LONDON HAS FALLEN
Dir: Babak Nafaji
Starring Gerard Butler, Aaron Eckhart, Morgan Freeman, Charlotte Riley, Melissa Leo, Jackie Earle Haley, Angela Bassett, Colin Salmon
1.5 STARS (out of 5)
It’s hard to review and rate a movie that entertains in such a way that it detracts from what it initially set out to do – and in the case of London Has Fallen, I believe I may well have seen one of the funniest movies of the year – and it’s a shame that none of the genuine jokes it makes connect in any way whatsoever. Sadly, for London Has Fallen, many of its pitfalls are genuinely that laughable. It’s one of the few films that I can say is both as disappointing as it is unintentionally amusing, and I say this with the heaviest of hearts as a genuine fan of what can be described as ‘big dumb action movies’. However, no matter how many times Gerard Butler blusters through fields of one-shot baddies and survives against the odds, he will never be John McClane or Casey Ryback.
London Has Fallen is the follow-up to the disaster movie Olympus Has Fallen, and it surrounds a series of sustained terror attacks upon London in an attempt to wipe out as many world leaders as possible, who the majority of are attending the funeral of the British Prime Minister. As a result of the fallout, the President (Aaron Eckhart) and his constant bodyguard (Gerard Butler) find themselves fighting alone in the rubble-filled streets of what was once Britain’s capital – in an attempt to locate the source of the terror attacks and to wipe out those fighting for the enemy – who is thirsty for vengeance against the US for the death of his daughter in the midst of a bomb attack. The movie follows the President and his Aide as they attempt to get to safety and potentially shut down the terrorist cell that has decided to execute the President live on air.
This has all the makings of a cult classic – there’s a threat, there’s two clear sides, and there’s a nigh-on invulnerable protagonist. However, where London Has Fallen falls the hardest is in that it seems to buy into its own gusto; taking every last scenery-chewing death and every CGI explosion woefully seriously - it really milks the big explosions, which, sadly, are barely up to the technical standards many may be expecting. If, for a moment, the movie relaxed a little and revelled in its over-the-top nature, it wouldn’t have felt so mind-numbingly trite on delivery.
For its pitfalls, the movie at least benefits from sheer effort – there’s a variety of locations on display here, and the stunt work has to be praised – but it’s sadly let down by a story and dialogue which seem happy to revel in cliches and well-worn territory.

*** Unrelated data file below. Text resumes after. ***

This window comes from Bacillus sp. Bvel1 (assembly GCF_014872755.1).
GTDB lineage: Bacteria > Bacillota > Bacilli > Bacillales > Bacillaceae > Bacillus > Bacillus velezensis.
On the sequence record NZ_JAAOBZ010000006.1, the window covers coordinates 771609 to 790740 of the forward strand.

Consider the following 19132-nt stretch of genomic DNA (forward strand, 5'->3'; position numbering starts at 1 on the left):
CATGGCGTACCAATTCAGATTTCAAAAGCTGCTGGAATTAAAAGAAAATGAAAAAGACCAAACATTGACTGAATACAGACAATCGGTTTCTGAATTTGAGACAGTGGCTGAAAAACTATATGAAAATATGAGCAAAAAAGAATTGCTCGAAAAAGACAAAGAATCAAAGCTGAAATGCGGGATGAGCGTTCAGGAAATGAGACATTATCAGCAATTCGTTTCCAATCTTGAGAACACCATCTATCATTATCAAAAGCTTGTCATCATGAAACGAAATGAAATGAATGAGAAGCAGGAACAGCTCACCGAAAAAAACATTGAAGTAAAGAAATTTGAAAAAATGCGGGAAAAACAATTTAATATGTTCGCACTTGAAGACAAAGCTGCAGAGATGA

The script, for the most part, is below average. Eckhart, Butler and especially Freeman – who have a wealth of talent and credits elsewhere between them – really struggle to make anything of stilted lines, bad jokes and fumbled attempts at emotional resonance – which should rightly say an absolute myriad for the writing. Some pieces of dialogue in this picture are so artificial and misjudged that I couldn’t help but laugh – for longer than I had anticipated.
In addition to this, London Has Fallen disappoints on a level that is crucial to any would-be action movie – in that it is inexcusably dull moving into its latter scenes. In a movie where bodies fly, landmarks explode and the future of society is at stake, in the second half of the picture we are left with little other than a by-the-numbers killfest, with very little to interest even the most avid of action aficionados. Baddies are offed with ease, with Butler barely struggling to fight off even the most adverse of foes, arriving in the nick of time to deliver expert moves and shots that, of course, land every time. At least with other action movies, while their protagonists may be extremely overpowered, there is a semblance of at least some sort of challenge. The villains here are simply in it to ‘punish’, and lack any character development beyond the thin revenge plot that is played out to us in the opening five minutes.
London Has Fallen remains entertaining only so much in its audacity and its sheer gumption – as it sadly fails to inspire any kind of lasting tension or intrigue from its flimsy dialogue, carbon-copy characters and action movie cliches. It is a movie that will amuse and entertain only if seen in the knowledge that it is far below the greatness that it so badly wishes to achieve. The stunts alone, as mentioned, contribute to the vast majority of the movie, and if watching such actions are high on your agenda, it is likely you will pull more from London than other viewers.
While its shortcomings and cliches are often amusing, it must be said that this is still a picture which clearly believes it is ‘serious’ drama, and without a shred of the movie being self-aware of its own ridiculousness (except for the odd line from Butler which arrive far too late in the day), we are left with a big, dumb action movie that fails to please on the levels it aims to, and just isn’t goofy or self-aware enough to warrant showing at ‘Bad Movie Night’. For brainless TV viewing, this is ideal – as you barely need to follow it – but treating London as anything more is giving it way too much credit.